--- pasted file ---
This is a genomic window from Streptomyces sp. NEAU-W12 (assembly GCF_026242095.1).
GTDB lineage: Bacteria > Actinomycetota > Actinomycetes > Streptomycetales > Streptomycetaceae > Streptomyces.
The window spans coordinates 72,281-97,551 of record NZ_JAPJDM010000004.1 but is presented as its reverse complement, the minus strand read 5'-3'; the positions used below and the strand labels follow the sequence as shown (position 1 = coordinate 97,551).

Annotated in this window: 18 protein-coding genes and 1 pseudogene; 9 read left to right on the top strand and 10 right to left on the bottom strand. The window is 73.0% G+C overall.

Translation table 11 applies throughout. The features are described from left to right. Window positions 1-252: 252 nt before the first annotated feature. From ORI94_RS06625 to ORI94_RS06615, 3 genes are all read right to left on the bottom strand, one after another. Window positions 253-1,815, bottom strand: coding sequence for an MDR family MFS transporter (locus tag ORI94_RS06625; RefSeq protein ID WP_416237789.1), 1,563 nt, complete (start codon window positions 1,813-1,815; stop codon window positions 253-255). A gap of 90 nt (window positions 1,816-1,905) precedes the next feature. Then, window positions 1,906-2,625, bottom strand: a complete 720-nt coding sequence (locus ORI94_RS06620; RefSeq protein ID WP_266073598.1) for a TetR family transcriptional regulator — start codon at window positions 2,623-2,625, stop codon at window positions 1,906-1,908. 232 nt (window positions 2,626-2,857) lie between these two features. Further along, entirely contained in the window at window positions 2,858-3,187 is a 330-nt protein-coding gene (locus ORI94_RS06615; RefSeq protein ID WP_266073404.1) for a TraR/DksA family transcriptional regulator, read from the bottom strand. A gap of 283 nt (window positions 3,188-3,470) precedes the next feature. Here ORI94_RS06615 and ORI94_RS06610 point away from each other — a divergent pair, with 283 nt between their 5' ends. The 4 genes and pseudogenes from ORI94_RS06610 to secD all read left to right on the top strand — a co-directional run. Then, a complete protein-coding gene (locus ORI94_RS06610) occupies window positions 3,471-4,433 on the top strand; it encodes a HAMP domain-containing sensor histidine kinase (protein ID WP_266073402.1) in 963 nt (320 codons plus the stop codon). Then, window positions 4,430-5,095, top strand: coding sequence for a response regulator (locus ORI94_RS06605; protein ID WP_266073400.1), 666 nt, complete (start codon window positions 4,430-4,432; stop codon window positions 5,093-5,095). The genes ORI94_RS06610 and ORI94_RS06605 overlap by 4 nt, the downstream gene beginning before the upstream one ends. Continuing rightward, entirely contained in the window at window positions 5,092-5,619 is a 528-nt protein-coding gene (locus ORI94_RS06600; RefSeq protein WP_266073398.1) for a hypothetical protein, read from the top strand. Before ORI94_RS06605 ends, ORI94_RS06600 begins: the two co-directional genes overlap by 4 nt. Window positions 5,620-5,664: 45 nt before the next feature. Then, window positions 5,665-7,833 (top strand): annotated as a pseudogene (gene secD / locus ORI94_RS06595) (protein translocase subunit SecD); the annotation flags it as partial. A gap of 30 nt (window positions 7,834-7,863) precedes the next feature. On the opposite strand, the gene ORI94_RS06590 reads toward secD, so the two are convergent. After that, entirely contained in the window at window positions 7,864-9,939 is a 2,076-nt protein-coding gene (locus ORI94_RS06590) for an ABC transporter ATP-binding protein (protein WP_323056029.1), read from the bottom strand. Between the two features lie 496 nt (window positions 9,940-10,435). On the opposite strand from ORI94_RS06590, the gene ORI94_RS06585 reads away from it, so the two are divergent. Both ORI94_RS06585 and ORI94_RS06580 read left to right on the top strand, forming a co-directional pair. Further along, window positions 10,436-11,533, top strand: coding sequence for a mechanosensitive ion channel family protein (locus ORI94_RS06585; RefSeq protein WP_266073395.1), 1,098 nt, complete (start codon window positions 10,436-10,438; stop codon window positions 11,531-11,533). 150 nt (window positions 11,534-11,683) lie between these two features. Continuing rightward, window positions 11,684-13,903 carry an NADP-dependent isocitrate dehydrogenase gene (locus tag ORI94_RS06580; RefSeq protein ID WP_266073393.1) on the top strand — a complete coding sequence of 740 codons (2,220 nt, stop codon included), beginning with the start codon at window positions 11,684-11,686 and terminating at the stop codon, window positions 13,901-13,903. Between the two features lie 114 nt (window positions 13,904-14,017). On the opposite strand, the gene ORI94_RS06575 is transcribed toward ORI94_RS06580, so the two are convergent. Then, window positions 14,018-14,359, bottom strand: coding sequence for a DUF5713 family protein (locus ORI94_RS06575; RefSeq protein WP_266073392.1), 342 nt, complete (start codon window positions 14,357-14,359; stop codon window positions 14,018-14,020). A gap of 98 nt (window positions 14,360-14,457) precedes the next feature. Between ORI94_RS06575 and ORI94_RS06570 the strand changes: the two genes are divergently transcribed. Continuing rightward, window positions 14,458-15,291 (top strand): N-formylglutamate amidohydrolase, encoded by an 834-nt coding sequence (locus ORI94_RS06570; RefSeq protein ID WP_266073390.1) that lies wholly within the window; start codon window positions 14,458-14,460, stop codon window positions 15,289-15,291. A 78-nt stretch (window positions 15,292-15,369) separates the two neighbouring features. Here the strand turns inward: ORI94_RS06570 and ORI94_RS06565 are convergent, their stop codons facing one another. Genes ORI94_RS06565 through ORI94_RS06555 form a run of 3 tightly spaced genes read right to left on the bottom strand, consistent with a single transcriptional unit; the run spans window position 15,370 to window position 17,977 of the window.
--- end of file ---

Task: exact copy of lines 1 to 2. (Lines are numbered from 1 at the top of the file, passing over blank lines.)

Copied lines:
This is a genomic window from Streptomyces sp. NEAU-W12 (assembly GCF_026242095.1).
GTDB lineage: Bacteria > Actinomycetota > Actinomycetes > Streptomycetales > Streptomycetaceae > Streptomyces.